Well, not quite. But I find it interesting to see how much revenue the government loses by giving tax breaks to certain groups in the energy arena.
Unsurprisingly, oil and gas producers are projected to do well in the 2006-10 period. While unconventional fuel producers also do well, interestingly the current plans (as of March 31) seem to show declining “tax expenditures” for unconventional fuel producers in the out years. See these excerpts from Table 1, pages 30-32 of Estimates Of Federal Tax Expenditures For Fiscal Years 2006-2010, JCS-2-06 (April 25, 2006):
Excerpt from Table 1 of Estimates Of Federal Tax Expenditures For Fiscal Years 2006-2010, JCS-2-06 (April 25, 2006), pages 30-32.
Since this table is not very clear, here is a Download file for the PDF file of the relevant pages.
In brief, for the 2006-2010 period, going to corporations for (i) expensing exploration and development of oil, natural gas and other fuels, $5.6 billion; (ii) excess of percentage of cost depletion, 5.3 billion; (iii) tax credit for unconventional fuel production, $8.8 billion; and tax credit for production from renewable resources, $29.4 billion. Going to households for (i) tax credit for purchases of new and existing qualified energy efficient homes, $0.6 billion; tax credit for purchases of energy efficient appliances, $0.2 billion; and (iii) tax credit for purchases of alternative technology vehicles, $0.8 billion.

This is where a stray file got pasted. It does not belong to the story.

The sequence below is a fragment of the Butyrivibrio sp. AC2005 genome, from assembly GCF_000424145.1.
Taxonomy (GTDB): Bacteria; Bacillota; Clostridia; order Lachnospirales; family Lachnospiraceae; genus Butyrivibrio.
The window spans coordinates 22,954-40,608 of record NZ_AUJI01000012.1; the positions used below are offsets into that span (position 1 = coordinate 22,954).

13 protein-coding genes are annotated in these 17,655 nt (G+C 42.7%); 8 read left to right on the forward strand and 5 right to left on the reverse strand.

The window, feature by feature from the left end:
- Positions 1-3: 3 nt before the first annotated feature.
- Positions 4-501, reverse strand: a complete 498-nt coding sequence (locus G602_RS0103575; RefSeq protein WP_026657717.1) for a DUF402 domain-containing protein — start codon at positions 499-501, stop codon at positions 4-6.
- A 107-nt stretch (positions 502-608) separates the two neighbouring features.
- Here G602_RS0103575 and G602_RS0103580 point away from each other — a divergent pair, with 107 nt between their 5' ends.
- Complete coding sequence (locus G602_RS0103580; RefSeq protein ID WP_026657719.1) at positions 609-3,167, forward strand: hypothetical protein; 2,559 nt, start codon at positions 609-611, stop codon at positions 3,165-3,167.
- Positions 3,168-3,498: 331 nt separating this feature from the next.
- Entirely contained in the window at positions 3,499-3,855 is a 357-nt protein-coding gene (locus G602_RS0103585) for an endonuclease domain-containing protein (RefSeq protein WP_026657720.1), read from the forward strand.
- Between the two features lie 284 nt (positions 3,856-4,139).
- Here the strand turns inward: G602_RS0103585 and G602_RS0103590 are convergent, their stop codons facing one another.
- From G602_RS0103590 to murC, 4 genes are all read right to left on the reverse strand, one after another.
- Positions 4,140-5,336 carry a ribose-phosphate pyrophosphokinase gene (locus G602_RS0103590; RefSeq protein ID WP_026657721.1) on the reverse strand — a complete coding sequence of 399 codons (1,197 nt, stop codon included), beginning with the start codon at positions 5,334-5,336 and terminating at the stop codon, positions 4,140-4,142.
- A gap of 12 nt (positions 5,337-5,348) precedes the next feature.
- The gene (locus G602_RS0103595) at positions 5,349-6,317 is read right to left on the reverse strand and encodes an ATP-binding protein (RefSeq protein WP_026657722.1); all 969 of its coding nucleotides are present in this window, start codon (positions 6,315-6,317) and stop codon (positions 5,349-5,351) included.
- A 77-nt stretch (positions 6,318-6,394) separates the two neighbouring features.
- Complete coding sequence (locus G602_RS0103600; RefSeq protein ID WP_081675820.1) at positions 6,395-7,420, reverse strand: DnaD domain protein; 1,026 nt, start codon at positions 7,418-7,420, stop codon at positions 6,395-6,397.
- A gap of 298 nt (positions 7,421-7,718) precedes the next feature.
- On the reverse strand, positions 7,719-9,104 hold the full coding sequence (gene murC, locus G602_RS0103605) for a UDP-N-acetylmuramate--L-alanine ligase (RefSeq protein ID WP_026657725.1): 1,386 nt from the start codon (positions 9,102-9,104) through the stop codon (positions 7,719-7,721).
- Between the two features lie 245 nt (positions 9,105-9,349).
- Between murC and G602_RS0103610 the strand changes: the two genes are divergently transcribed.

By the way, here is a formal definition of a “tax expenditure”:
From page 2 of Estimates Of Federal Tax Expenditures For Fiscal Years 2006-2010, JCS-2-06 (April 25, 2006).